To those involved with treating and researching animal diseases, the increased respect from those in the world of human medical research is palpable. Dr. Jorge A. Piedrahita, geneticist and professor in the Department of Molecular Biomedical Sciences at NCSU’s College of Veterinary Medicine, remembers a time when overtures from the veterinary medical community to the human one would result in “blank stares, as if they were thinking, What would we want with you?”
“The human medicine field in the past has looked at us [veterinary schools] as technicians,” he says. “They came to us if they needed a pig or a dog, but they never saw us as partners. Now we sit with them really as equals.”
Piedrahita serves as director of the Center for Comparative Medicine and Translational Research, which was created seven years ago. Based at NCSU, one of the first vet schools in the country to fully jump on the one-medicine bandwagon, the center includes 116 researchers at five colleges. The thinking behind the center, he says, is “if we help one species, we’re helping all of them.”
Since then, Piedrahita says, the road between veterinary practitioners and doctors has become much more of a two-way street. “There have been an amazing number of new interactions, and we’re still a very young center. It’s really becoming almost like a partnership.”
Doctors and vets are not the only two cultures the movement has brought closer together, he notes. It has also led to “increased sharing between clinicians, or those working with patients, and researchers, who are confined to labs.” The result, he says, is faster and more efficient research, capable of reaching solutions sooner.
Breen’s cancer research is one example of that. Another is a project Piedrahita is involved with in conjunction with Wake Forest University’s Center for Regenerative Medicine, which is seeking a solution to urinary incontinence.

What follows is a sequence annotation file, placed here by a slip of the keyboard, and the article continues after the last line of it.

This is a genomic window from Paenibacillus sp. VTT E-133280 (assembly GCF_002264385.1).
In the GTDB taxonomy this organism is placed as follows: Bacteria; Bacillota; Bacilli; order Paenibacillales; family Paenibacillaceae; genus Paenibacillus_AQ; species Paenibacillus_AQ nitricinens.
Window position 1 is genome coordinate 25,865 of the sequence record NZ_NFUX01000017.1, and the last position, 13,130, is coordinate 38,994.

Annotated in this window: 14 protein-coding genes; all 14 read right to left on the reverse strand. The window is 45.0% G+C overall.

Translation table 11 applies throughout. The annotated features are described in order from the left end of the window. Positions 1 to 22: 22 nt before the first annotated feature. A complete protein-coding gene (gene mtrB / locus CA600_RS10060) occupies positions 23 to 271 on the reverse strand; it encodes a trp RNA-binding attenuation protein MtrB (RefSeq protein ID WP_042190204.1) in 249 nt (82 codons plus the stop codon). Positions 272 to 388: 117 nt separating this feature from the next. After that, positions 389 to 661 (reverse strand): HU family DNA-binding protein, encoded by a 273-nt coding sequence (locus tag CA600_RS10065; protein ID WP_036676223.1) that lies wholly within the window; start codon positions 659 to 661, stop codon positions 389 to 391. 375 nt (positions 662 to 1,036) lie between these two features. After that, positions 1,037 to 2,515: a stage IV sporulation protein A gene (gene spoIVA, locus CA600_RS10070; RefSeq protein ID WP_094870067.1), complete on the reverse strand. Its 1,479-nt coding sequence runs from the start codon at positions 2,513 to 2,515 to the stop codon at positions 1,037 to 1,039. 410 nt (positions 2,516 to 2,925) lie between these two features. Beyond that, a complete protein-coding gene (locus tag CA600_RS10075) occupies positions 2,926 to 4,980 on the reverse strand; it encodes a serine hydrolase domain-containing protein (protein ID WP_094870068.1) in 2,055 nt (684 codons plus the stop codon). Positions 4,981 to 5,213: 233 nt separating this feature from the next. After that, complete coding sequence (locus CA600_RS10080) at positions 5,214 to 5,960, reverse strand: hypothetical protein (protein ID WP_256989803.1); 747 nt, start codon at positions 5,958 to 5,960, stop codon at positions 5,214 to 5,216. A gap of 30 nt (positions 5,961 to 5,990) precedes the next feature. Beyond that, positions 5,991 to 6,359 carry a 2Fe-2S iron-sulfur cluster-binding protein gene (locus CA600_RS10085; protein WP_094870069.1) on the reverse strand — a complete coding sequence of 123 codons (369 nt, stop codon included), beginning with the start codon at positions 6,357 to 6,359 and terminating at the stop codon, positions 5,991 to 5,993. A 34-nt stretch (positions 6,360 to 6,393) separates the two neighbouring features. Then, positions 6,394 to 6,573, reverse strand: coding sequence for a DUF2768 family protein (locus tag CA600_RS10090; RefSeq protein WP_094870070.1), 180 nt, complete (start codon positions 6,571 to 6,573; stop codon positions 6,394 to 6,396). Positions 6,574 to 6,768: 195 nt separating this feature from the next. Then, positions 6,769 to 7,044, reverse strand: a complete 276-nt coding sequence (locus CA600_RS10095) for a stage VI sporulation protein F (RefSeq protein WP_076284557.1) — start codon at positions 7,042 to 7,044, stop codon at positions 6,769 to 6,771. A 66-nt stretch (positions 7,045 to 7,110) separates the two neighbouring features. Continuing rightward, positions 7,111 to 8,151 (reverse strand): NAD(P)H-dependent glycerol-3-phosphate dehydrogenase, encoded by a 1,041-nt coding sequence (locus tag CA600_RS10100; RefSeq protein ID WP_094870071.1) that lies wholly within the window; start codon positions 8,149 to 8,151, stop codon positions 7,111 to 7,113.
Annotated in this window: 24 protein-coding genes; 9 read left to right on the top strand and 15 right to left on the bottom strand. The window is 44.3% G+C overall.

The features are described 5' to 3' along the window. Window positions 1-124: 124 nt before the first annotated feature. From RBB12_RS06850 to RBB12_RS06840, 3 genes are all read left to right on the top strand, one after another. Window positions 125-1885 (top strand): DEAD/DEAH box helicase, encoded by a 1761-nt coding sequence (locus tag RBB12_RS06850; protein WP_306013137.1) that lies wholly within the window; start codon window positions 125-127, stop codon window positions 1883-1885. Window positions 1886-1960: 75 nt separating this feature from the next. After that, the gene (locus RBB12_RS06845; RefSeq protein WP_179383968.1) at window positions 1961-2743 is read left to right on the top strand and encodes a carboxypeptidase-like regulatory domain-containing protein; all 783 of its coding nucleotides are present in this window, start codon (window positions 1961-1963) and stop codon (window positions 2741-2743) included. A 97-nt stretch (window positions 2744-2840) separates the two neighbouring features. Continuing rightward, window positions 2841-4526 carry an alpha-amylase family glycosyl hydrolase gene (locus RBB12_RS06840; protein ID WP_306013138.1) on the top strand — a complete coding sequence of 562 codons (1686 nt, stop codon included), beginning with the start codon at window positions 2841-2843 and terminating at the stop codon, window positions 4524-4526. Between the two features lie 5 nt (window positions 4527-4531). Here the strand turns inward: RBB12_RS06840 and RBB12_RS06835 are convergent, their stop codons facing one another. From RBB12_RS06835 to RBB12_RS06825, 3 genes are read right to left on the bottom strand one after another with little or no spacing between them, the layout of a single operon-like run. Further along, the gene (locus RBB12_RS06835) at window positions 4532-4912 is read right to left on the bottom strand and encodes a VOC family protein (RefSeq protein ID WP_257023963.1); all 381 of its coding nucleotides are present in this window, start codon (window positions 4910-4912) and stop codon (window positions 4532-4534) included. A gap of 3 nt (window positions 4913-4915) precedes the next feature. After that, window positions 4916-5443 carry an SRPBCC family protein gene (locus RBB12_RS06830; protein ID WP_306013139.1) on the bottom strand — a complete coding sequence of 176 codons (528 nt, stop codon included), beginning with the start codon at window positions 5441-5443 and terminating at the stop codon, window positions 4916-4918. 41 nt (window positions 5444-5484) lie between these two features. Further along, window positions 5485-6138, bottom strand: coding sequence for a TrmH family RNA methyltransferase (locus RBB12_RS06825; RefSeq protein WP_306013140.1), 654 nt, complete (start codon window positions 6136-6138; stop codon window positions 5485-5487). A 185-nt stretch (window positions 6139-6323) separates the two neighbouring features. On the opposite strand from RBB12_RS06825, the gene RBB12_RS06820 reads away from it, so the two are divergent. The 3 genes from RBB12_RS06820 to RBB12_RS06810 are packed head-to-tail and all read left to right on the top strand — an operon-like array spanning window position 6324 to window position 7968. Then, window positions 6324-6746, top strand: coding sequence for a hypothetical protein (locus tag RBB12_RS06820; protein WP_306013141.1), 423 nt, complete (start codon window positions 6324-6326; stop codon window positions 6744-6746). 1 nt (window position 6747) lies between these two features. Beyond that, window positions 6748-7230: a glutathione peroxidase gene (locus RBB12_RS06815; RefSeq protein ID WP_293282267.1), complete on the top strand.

While it’s a significant issue for women, especially elderly ones, one might not think that dogs—generally a less-prone-to-embarrassment species—would rank it too high, even the spayed ones, in which it is most common. Piedrahita is quick to correct that thinking.
“It’s a very big deal,” he says. “It’s the reason many of them end up in shelters, or being returned to shelters. For the dog, it may not be that big of a deal, but for the owner, it is.”
Throw in its human applications, and it becomes even bigger.
Using cells from the patient—for now, canine patients—the treatment involves reinjecting cells, usually taken from a leg muscle, into the urethral sphincter itself, where they regenerate and build new muscle. The project has received funding from the American Kennel Club’s Canine Health Foundation, and clinical trials involving as many as 40 dogs were expected to begin in January.
Of all the microscopic matters detected in a typical veterinary research lab, irony is not usually among them. But here’s one that has surfaced.
Among purebreds, breeding for certain traits, and to get a certain look—most often accomplished by using dogs who are closely related—has led to recessive disorders, more than those found in any other animal except humans.
It’s believed to be why Boxers are prone to mast-cell cancer and brain tumors, Scottish Terriers to bladder cancer, and Bernese Mountain Dogs to histiocytic sarcoma. It’s why one in five Golden Retrievers is diagnosed with hemangiosarcoma.
But the limited genetic diversity that has led to cancer-causing mutations in many purebreds is also what has led to dogs becoming such a valuable tool in studying disease. Breen compares it to tuning in a radio station. With the dog genome, there’s none of the noise and static from competing frequencies—just a clear signal.
Pointing fingers is useless, Breen says. “I don’t blame anybody.” But he’s among the first to admit that limiting the gene pool has made purebred dogs “a very powerful tool for simplifying genetics.”
With their “less noisy” genetic make-up, purebred dogs offer a speedier research route. It takes thousands of human patients with cancer to identify risk factors, he notes, but the same can be accomplished with as few as 100 canine patients.